Video Discussion: Graphical UAM Example Problem
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Name: Graphical UAM Example Problem Category: Kinematics Date Added: 21 May 2014  03:48 PM Submitter: Flipping Physics Short Description: None Provided Again with the graphs? Yes. Absolutely Yes. Graphs are such an important part of any science, especially physics. The more you work with graphs, the more you will understand them. Here we combine graphs and uniformly accelerated motion. Enjoy. Content Times: 0:29 Reading the Problem 1:02 How do we know it is UAM from the graph? 1:26 Two different, equivalent equations for acceleration 2:41 Finding acceleration 3:23 Graphing acceleration vs. time 3:44 The general shape of the position vs. time graph 4:53 Determining specific points on the position vs. time graph 6:06 Graphing position vs. time 6:58 The Review View Video
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In this lesson we continue to use what we have learned about solving Uniformly Accelerated Motion (UAM) problems. This problem is more complicated because it involves two, interconnected parts. Content Times: 0:26 Reading the problem 0:46 Seeing the problem 1:11 Translating from words to physics 1:58 Splitting the problem into two parts 3:13 Fixing the knowns (common mistakes) 4:35 How do we know we can use the UAM equations? 5:19 Drawing a picture to better understand the problem 6:00 Finding the missing known 7:29 What are we finding again? 8:45 The end of part 1 is the start of part 2! 9:29 Beginning to solve the problem :) 11:19 Solving part (b) 13:53 What is wrong with solving the whole thing at once? 16:03 Rapping it up! [url="http://www.flippingphysics.com/toycaruamproblem.html"]Want Lecture Notes?[/url] Next Video: [url="http://www.flippingphysics.com/thehumilitysoapboxndashuniformlyvsuniformally.html"]The Humility Soapbox  Uniformly vs. Uniformally[/url] Previous Video: [url="http://www.flippingphysics.com/introductoryuniformlyacceleratedmotionproblem.html"]Introductory Uniformly Accelerated Motion Problem  A Braking Bicycle[/url]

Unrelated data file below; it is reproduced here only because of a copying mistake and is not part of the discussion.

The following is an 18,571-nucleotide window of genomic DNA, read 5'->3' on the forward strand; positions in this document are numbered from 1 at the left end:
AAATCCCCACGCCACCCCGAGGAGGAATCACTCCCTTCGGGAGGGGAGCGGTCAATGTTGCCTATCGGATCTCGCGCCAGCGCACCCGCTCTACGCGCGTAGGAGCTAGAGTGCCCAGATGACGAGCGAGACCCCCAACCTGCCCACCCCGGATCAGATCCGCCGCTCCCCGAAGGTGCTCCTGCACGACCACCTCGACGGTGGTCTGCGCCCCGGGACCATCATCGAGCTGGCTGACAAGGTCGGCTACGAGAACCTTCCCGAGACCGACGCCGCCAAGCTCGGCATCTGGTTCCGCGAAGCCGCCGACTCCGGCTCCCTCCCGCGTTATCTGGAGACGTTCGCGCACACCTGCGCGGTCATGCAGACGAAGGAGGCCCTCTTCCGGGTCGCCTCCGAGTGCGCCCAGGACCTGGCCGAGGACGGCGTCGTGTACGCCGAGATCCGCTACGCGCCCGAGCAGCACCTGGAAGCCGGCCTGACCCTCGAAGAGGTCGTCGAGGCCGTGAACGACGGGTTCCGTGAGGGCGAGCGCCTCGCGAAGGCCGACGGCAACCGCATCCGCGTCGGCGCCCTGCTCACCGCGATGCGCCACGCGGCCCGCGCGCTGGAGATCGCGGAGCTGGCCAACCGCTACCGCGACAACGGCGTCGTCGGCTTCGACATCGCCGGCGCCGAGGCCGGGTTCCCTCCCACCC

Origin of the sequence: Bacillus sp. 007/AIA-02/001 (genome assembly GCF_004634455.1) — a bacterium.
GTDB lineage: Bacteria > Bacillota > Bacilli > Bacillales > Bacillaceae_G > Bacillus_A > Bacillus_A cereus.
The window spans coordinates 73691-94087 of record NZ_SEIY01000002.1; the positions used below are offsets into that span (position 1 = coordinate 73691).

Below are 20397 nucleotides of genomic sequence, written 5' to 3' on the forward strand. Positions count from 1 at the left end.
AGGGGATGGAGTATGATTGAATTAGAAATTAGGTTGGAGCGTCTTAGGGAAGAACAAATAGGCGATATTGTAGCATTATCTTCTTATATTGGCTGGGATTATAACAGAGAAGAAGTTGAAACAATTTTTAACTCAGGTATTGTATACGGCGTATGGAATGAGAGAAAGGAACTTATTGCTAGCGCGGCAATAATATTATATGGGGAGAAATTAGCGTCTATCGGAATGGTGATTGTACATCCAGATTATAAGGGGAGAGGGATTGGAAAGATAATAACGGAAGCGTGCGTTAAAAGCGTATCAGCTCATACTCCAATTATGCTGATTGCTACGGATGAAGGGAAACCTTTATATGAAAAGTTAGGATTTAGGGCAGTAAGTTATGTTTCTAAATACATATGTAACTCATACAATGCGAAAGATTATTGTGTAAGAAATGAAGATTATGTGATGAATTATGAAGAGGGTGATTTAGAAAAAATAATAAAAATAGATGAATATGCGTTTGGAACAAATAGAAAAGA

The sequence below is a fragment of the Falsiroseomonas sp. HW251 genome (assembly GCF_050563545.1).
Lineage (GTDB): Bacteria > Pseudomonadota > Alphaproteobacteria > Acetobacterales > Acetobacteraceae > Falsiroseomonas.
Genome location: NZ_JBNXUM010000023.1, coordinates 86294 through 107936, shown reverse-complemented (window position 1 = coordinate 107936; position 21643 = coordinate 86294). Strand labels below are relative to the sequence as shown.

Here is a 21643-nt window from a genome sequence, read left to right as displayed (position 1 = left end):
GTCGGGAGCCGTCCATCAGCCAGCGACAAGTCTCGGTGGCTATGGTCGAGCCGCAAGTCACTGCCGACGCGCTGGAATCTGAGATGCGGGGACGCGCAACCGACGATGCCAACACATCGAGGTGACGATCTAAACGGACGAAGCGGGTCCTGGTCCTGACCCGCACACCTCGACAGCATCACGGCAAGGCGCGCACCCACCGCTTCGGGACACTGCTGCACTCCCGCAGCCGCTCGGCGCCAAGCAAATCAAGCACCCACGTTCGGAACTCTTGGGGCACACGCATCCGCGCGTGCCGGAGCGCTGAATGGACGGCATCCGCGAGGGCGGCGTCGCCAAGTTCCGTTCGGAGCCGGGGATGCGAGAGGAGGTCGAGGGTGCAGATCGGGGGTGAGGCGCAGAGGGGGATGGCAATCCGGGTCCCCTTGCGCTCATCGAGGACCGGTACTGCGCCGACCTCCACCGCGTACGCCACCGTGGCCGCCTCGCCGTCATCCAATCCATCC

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Name: Toy Car UAM Problem with Two Difference Accelerations Category: Kinematics Date Added: 21 May 2014  03:45 PM Submitter: Flipping Physics Short Description: None Provided In this lesson we continue to use what we have learned about solving Uniformly Accelerated Motion (UAM) problems. This problem is more complicated because it involves two, interconnected parts. Content Times: 0:26 Reading the problem 0:46 Seeing the problem 1:11 Translating from words to physics 1:58 Splitting the problem into two parts 3:13 Fixing the knowns (common mistakes) 4:35 How do we know we can use the UAM equations? 5:19 Drawing a picture to better understand the problem 6:00 Finding the missing known 7:29 What are we finding again? 8:45 The end of part 1 is the start of part 2! 9:29 Beginning to solve the problem 11:19 Solving part ( 13:53 What is wrong with solving the whole thing at once? 16:03 Rapping it up! Want Lecture Notes? Next Video: The Humility Soapbox  Uniformly vs. Uniformally Previous Video: Introductory Uniformly Accelerated Motion Problem  A Braking Bicycle View Video